nanoparticlesIn an effort to improve nanotechnology safety, several European countries are establishing registries to keep track of nanomaterials and the products containing them.

“The idea behind such registries is to help authorities gain access to information that so far cannot be obtained in the current legislative framework,” according to the European Trade Union Institute (ETUI). One example cited by the ETUI: information about the nanoform cannot be easily retrieved from the EU’s REACH regulation, which requires voluntary Registration, Evaluation, Authorisation and Restriction of Chemicals in an effort to control hazardous materials.

Registries may also increase the general public’s trust in nanomaterials.

Belgium, France and Denmark have issued proposals for a mandatory reporting scheme; Italy has framed its proposal under a voluntary reporting and the Netherlands are aiming for a European database.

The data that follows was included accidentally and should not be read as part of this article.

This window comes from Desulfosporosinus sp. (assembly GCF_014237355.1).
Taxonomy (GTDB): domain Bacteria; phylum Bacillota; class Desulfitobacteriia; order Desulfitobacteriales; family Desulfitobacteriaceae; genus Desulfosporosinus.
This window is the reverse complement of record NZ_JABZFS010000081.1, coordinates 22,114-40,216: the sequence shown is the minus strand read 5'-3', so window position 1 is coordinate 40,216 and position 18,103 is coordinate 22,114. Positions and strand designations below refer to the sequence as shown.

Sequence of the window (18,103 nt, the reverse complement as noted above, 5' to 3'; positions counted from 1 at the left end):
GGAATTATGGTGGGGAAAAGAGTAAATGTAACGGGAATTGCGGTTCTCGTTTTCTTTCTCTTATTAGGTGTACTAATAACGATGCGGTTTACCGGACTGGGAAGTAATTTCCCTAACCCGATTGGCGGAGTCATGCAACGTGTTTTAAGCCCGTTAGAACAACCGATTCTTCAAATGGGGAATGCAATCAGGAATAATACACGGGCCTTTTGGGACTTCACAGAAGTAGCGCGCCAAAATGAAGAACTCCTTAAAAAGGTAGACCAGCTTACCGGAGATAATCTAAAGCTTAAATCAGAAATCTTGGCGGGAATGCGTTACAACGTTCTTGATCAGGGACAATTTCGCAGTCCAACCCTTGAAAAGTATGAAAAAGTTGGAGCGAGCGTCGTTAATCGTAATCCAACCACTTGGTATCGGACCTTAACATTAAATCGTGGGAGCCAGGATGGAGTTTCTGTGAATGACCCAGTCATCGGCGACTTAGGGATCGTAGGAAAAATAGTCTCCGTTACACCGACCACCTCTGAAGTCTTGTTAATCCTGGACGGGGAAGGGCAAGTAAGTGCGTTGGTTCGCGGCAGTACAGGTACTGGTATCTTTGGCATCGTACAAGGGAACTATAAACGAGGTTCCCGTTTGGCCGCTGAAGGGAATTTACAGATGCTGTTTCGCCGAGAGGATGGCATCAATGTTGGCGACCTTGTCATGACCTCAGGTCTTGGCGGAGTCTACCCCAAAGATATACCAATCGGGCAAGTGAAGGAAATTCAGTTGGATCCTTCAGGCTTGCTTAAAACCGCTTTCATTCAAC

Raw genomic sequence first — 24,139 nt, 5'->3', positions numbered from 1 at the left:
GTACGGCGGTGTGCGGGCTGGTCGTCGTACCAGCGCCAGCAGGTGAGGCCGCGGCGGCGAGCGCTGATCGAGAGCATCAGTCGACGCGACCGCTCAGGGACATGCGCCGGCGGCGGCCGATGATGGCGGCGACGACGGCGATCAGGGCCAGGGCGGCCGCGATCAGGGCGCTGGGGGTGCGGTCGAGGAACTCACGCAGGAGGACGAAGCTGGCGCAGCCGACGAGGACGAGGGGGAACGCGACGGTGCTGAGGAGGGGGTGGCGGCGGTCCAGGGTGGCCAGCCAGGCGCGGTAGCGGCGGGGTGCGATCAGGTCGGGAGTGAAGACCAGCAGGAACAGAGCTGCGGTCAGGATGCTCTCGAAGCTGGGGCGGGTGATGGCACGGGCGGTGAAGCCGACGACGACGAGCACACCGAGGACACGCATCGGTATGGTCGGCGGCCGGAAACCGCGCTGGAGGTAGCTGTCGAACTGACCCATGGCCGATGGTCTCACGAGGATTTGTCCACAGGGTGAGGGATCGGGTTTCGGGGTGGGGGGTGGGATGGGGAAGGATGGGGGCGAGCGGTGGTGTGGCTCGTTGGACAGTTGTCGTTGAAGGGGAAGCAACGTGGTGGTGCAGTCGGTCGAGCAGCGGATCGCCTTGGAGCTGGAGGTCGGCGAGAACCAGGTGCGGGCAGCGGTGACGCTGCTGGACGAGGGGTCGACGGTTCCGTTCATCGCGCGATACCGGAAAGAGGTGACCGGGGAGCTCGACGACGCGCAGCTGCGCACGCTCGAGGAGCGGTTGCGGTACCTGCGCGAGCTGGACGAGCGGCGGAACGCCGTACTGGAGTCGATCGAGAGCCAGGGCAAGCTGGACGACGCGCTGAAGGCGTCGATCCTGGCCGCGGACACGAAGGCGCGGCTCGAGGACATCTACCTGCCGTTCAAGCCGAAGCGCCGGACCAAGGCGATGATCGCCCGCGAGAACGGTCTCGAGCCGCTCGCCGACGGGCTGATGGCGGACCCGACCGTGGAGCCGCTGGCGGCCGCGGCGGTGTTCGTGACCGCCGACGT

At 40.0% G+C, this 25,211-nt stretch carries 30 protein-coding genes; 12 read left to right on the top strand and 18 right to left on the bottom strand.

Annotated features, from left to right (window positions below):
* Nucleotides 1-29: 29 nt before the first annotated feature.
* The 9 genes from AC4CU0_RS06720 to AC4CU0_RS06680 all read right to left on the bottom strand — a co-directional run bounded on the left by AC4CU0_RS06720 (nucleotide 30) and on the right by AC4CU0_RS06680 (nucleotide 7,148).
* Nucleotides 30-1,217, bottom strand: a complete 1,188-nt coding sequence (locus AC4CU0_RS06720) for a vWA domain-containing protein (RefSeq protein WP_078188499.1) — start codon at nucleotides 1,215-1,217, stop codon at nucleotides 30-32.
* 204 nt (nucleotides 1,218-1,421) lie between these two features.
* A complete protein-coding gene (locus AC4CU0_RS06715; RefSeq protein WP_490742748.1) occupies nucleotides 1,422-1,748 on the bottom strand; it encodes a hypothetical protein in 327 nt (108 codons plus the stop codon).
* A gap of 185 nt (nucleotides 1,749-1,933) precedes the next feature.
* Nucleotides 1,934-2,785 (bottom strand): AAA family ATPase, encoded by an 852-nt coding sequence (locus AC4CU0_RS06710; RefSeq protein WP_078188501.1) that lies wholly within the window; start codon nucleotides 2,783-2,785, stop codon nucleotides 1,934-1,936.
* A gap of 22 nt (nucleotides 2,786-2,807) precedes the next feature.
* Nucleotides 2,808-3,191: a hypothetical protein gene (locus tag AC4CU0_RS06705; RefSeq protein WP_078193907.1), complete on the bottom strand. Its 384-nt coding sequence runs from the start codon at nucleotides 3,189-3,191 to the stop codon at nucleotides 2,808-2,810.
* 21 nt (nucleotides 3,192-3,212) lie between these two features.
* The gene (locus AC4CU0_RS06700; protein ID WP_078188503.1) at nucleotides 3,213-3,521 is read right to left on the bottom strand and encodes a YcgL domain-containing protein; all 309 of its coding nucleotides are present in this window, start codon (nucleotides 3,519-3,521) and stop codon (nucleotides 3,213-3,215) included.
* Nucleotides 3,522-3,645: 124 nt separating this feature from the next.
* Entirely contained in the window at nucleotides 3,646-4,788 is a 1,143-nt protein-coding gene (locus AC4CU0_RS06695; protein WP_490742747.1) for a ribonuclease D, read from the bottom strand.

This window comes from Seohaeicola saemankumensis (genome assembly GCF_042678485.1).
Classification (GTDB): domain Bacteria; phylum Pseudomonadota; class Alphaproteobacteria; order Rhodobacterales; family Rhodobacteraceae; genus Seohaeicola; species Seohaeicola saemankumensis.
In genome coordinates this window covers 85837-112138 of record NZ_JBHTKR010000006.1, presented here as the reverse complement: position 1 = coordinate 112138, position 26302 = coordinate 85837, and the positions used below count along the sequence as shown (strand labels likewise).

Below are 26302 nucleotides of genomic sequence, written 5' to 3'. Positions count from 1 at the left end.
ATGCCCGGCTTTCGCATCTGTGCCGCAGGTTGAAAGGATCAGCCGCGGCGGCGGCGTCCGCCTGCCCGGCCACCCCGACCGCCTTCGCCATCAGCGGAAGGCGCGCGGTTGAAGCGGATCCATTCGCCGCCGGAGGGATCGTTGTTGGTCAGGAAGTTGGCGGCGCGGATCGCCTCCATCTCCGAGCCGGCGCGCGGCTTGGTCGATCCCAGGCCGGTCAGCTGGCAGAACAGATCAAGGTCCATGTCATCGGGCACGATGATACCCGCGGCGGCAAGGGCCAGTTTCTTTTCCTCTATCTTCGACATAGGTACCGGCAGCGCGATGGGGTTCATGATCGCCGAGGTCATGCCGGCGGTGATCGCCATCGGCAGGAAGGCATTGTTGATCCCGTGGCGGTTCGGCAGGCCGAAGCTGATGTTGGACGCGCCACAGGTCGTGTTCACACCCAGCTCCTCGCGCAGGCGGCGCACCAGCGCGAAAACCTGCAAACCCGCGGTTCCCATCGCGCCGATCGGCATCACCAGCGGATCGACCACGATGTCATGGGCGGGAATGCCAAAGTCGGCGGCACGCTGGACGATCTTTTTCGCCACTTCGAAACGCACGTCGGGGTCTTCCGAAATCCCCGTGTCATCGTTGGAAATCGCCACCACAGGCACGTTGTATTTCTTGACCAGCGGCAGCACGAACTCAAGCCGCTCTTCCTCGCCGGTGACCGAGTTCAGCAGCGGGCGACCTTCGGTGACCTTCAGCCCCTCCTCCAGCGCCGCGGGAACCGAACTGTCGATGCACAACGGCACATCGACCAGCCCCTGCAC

In France, as a result of the registration procedure in place, by April 30th, 457 companies that produce, import, distribute or formulate nanomaterials had made 1991 declarations. This first result has been deemed “satisfactory” by the government.

“The key principle behind all these initiatives is that consumers, workers and civil society should know exactly what they are buying, using and working with,” says the ETUI. “Nanomaterials should be produced, sold, used and disposed of in a responsible, safe, and sustainable way.”

The organization has produced a Policy Brief that calls for the EU to establish a registry of nanomaterial-containing articles.